Who doesn’t know that organizing and mobilizing a community is hard work? This already difficult task becomes even more difficult when the target audience is a community of individuals who are engaged in precarious employment. Precarious employment is a form of non-standard employment that denies employees their full rights, allowing for conditions of unstable work, low or minimum wages, poor working conditions, a lack of social benefits, and more. Additionally, precarious employment disallows individuals from having fixed work shifts. Thus, when organizing a Community Training Workshop on “Understanding Precarious Employment, Rights, and Civic Engagement”, many members of this community were unable to attend the workshop due to last-minute demanded changes to their work schedules by their employers. As this was the first workshop I was facilitating on the topic, I became frustrated after counting the low number of participants present. Unsure if some of the confirmed participants were just late, we waited a while to see if more participants joined, but we remained the same in numbers.
However, it didn’t take me long to realize that having a smaller number of participants attend is not all that bad… It has some advantages too. As soon as we began the workshop, I recognized that having a smaller workshop allows for more engagement in dialogue from participants. Participants were very active in sharing their experiences and thoughts regarding precarious work, allowing for commonalities to be found between participants’ experience even though they work in different employment sectors. Every participant experienced uncertainty in work shift hours, held a low or minimum-wage job, had no paid sick leave, no vacation leave, no job- security, and experienced discrimination. Participants understood the impact of precarious work on their health and discussed how they could communicate health issues induced or worsened by their precarious employment with their doctors. They also discussed how they could engage with the decent work and fair wage movement to raise their voice and influence policy.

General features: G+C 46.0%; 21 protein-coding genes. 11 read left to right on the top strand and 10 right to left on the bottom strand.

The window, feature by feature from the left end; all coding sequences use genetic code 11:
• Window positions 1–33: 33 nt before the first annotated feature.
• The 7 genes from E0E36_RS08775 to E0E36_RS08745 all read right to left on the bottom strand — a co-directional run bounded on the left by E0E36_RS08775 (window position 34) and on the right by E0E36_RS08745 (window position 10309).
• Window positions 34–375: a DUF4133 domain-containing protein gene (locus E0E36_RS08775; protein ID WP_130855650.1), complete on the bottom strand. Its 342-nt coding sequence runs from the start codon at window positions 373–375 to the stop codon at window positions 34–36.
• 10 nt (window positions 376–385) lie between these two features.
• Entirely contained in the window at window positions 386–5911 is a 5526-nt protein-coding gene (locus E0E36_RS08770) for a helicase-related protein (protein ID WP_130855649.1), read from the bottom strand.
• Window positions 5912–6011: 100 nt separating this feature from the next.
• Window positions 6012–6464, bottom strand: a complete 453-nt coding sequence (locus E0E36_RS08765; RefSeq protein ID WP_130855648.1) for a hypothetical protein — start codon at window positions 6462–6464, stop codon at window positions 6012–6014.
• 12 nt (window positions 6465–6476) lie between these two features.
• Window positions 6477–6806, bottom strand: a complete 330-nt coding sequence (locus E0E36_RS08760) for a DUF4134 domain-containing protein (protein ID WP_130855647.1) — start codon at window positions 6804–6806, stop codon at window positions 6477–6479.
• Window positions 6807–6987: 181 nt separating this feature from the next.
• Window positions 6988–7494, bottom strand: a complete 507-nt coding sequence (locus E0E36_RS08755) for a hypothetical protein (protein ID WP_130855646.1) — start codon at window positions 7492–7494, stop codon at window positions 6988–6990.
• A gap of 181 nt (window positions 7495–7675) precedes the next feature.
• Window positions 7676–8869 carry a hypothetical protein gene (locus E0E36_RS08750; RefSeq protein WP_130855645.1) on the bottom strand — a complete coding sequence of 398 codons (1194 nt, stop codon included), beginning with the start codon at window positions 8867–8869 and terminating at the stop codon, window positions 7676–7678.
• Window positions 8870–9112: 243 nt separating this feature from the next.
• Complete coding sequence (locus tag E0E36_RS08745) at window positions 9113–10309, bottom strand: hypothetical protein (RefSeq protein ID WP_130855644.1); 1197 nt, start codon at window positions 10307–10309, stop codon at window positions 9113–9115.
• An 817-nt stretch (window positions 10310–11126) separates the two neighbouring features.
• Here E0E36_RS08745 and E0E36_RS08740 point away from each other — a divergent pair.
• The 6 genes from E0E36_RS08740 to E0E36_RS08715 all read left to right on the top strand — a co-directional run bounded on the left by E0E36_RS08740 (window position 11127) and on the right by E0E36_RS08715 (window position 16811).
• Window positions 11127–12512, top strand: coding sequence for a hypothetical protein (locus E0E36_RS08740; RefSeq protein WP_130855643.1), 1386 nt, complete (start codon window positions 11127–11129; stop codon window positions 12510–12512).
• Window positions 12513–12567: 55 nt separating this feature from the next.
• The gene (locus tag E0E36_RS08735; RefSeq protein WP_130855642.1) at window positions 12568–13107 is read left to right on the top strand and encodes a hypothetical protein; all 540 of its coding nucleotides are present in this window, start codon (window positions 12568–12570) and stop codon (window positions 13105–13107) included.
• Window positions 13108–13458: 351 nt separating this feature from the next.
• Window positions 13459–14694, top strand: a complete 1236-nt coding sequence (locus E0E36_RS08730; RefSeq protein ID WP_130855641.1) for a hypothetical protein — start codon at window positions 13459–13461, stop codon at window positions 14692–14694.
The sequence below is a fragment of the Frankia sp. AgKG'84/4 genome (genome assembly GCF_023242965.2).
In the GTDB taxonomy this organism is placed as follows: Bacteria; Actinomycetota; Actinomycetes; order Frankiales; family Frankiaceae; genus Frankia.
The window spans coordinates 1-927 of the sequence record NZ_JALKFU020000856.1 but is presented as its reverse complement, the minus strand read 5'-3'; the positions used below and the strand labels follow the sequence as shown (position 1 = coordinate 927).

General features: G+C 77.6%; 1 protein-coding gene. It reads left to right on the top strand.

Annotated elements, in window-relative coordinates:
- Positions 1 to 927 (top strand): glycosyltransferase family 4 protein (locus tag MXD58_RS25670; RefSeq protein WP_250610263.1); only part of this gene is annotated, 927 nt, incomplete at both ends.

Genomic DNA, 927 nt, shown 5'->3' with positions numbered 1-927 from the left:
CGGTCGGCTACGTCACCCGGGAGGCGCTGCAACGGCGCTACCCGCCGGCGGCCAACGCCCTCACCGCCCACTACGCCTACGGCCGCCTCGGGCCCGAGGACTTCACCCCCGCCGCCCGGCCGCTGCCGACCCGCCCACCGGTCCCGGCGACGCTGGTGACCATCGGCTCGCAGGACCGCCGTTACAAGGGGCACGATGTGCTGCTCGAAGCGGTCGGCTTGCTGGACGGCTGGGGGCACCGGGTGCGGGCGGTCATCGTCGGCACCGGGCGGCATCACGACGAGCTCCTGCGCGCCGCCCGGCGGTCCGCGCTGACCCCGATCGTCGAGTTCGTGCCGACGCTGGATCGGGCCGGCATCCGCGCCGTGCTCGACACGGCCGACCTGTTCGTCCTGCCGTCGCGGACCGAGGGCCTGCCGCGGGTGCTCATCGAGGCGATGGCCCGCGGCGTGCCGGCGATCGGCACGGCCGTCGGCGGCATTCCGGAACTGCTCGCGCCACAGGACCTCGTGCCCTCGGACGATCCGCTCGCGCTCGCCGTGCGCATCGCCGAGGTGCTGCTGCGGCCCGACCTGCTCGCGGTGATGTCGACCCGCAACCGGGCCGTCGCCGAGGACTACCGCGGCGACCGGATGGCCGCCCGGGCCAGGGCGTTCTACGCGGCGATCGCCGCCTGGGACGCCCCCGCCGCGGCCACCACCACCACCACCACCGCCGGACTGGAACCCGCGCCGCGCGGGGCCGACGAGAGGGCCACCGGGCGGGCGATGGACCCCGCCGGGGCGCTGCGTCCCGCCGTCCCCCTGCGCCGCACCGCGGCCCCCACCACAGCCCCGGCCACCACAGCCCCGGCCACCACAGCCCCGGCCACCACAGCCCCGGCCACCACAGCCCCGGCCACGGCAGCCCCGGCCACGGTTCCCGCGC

Among many other critical discussions, one of the issues argued during the session was ‘equal pay for equal work’. This principle calls for policy changes that ensure temporary or part-time workers doing the same work as full-time permanent workers are paid equally. One participant questioned why employers should pay the same wage to temporary workers if temporary workers do not have same the responsibility and accountability as permanent workers. The most uniformed answer was that when employers recruit a temporary worker to complete the same work as a permanent worker, the employer expects the temporary worker to hold the same responsibility and accountability as well. Therefore, employers should pay the same wage to temporary workers as they pay permanent workers who complete similar work. Through further discussion, it became clear that it is newcomers who often fall victim to this inequitable, racist, and discriminatory practice.
All in all, participants of the workshop provided feedback that the information and material provided were useful to their interest to advocate for change at a policy-level. They were happy with the visual materials and the manner in which Maisah Syed and I organized and facilitated the workshop. In fact, it would be incomplete if I do not mention how much I enjoyed organizing the event. From managing schedules, ordering catering, and doing the appropriate research and preparation for this event, Maisah and I were able to share responsibilities as well as grow and learn through the process.
It is always a great initiative to train and motivate members of a community to fight for their own cause. The participants who attended this workshop proved yet again that through community mobilization to engage with policy makers and changers such as MPPs, change can be achieved. Today, I can happily report that our consolidated efforts with the community has contributed to changes to the current Employment Standards Act (2000), which would ensure that temporary help agency workers are paid equally to their permanent employee counterparts for completing the same work.
Written by Mohammad Sarker.
Mohammad Sarker is a Community Action Leader of Promoting Good Jobs Project of Access Alliance. He has written this paper to share his experience about the Training held at 90 Mornelle Court Community Hub, Scarborough on April 30, 2017.